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Understanding your Credit Profile

Know the four major areas of content in a credit report.

Your credit profile or credit report is an electronic record of your credit activities. Every time you apply for credit, whether it is approved or denied, it registers on your credit report as an inquiry. Your credit report is a record of how you use credit and how much is available. There are 4 major areas of content in a credit report.

Identifying Information. This includes your name, phone number, address, Social Security Number, and date of birth. It may also include a list of current and previous employers and previous addresses.

Credit History. Your credit history is a summary of your credit transactions. This is the core of a credit report. It includes payment history, including any late payments, to banks, credit card companies, retailers, and other lenders. Other lenders include mortgage and auto-finance companies. Any negative activity remains on a credit report for seven years.

Public Records. This area includes any filings of personal bankruptcy, court judgments, or tax liens against you. These items remain on your credit report for seven years, except for bankruptcy, which will remain for 10 years.

Inquiries. There are two types of inquiries: hard and soft. A hard inquiry is one where you are actually applying for credit and it will remain on your report for two years. A soft inquiry does not; these are entries when a lender pulls information on you to pre-qualify you for a special promotional offer.

Your report shows the current credit you have, including amounts owed, amounts available and payment amounts. If you are denied credit based on information in your credit report (the creditor must provide a reason for denial), you have 60 days from the day you receive a denial notice to receive a free copy of that report.

The law also entitles you to receive a free credit report every 12 months from each of the three credit bureaus if you are unemployed and seeking work within the next 60 days, are on welfare or your report is inaccurate as a result of credit fraud.

You can pay to obtain a credit report anytime. The three major credit reporting agencies are Equifax, Experian, and TransUnion.

There is a lot of talk about credit scores these days. A credit score, or FICO score, is a three digit number created to objectively measure one's creditworthiness. It is a snapshot of a person's credit habits. There are five basic categories used to calculate and determine these scores.

Payment History - 35%. Payment history carries the most weight. Credit cards, retail store accounts, installment loans and mortgages are taken into account when your score is calculated. Some points considered are: Do you have accounts in collection? Do you have delinquencies and if you do, how recent and how frequent are they? Do you make payments on time? The impact each item has on your score depends on the other information in the report. One 30-day late payment may not affect your score significantly if the rest of your report is good; however, if that late payment was just last month, it will make more of a difference than a 90-day late payment four years ago. The model looks at credit patterns, not isolated credit mistakes.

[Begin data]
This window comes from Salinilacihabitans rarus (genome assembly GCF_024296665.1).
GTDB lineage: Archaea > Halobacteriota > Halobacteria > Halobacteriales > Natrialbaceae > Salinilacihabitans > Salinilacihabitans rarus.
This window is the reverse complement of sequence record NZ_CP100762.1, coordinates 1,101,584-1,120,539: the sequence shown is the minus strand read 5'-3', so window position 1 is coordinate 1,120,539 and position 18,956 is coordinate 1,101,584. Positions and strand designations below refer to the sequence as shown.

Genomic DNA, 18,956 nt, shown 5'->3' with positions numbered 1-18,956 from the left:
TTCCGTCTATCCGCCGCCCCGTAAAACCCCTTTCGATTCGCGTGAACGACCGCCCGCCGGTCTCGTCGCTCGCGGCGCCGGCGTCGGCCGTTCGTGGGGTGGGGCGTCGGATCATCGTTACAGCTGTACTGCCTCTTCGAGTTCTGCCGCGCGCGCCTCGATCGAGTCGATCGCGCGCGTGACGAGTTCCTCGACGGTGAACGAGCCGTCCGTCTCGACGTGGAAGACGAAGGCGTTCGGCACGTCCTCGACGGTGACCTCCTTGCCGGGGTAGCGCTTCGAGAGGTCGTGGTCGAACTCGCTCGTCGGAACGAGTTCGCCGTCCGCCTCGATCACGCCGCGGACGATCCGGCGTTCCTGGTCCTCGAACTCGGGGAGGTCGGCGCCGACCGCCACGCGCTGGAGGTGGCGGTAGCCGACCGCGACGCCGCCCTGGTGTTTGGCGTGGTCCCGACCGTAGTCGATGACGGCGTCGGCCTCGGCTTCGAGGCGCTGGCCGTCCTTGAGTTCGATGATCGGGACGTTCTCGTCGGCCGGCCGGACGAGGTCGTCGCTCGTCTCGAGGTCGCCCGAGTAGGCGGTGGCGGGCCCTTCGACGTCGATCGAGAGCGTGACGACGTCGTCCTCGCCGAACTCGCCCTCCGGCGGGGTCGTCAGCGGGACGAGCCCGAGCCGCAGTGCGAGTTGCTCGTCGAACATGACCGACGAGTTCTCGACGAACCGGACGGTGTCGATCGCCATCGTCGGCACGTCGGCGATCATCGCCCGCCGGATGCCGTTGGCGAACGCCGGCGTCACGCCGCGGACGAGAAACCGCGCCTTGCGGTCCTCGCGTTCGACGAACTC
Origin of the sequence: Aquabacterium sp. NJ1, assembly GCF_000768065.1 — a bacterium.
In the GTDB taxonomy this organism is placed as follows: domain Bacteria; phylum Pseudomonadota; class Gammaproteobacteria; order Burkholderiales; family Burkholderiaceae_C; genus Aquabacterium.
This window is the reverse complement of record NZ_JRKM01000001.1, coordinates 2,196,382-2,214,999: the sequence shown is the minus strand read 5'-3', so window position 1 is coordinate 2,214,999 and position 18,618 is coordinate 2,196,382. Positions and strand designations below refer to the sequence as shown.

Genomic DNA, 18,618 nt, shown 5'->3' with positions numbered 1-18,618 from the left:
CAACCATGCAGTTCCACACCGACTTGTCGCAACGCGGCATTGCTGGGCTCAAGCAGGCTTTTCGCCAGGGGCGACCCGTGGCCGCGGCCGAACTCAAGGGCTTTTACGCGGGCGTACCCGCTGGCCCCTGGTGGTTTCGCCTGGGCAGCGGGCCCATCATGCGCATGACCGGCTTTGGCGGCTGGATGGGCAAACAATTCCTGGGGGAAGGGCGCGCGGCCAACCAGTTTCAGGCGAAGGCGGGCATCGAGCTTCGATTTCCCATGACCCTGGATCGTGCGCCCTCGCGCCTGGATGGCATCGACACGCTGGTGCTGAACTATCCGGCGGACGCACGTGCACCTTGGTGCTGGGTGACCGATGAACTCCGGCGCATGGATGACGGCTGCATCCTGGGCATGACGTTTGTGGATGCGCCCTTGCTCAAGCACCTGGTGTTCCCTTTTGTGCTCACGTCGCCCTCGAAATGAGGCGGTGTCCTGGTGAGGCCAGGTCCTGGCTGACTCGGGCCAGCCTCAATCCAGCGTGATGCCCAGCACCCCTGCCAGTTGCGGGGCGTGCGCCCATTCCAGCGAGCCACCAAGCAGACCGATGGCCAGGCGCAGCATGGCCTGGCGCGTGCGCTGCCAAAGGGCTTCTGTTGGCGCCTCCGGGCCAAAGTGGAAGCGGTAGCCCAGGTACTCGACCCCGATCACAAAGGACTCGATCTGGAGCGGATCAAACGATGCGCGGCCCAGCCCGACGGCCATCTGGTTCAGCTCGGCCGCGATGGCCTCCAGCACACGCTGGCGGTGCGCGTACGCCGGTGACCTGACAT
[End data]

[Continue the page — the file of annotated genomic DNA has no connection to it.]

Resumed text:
Amounts Owed - 30%. Amounts owed is the number of balances recently reported, the average balance across all trade lines and the relationship between the total balance owed and the total credit limit of each account. Your current level of borrowing and how close you are to your credit limits are all factors. Plus, carrying too much in credit lines on open cards, even if you don't have a balance, factors in.

Length of History - 15%. The model looks at when you first started obtaining credit. It considers the total number of inquiries and new accounts opened, as well as the number of inquires in the past year and how long it has been since your last inquiry. Inquiries are considered because statistics show that those anticipating financial difficulty will try to increase their available credit lines. Multiple inquiries in a short period used to impact your score, but in 1998, FICO updated its models to count any inquires for the same amount made within a 14 day period as one inquiry. The model was updated because consumers often shop around for the best rate. When you request your report for your own purposes, this does not impact your score in any way, good or bad.

New Credit - 10%. The FICO model looks at how many new accounts you've opened, how long it's been since you last opened an account, and how many recent inquiries you have had. Applying for too much credit is one of the easiest ways to harm your credit score.

Types of Credit - 10%. This looks at the diversity of your credit accounts. A "mix" is the best kind of credit to have. Your mix may include bank cards, retail cards, travel and entertainment cards, installment loans, and mortgages.

Negative information could also impact your score, such as collection accounts, bankruptcies, liens, judgments, wage attachments, late payments, too little credit history, too many open credit lines, or too many inquiries. Your job stability and how long you've lived at your current address may also be considered when applying for credit. Things never considered are race, religion, national origin, sex, marital status, or age.

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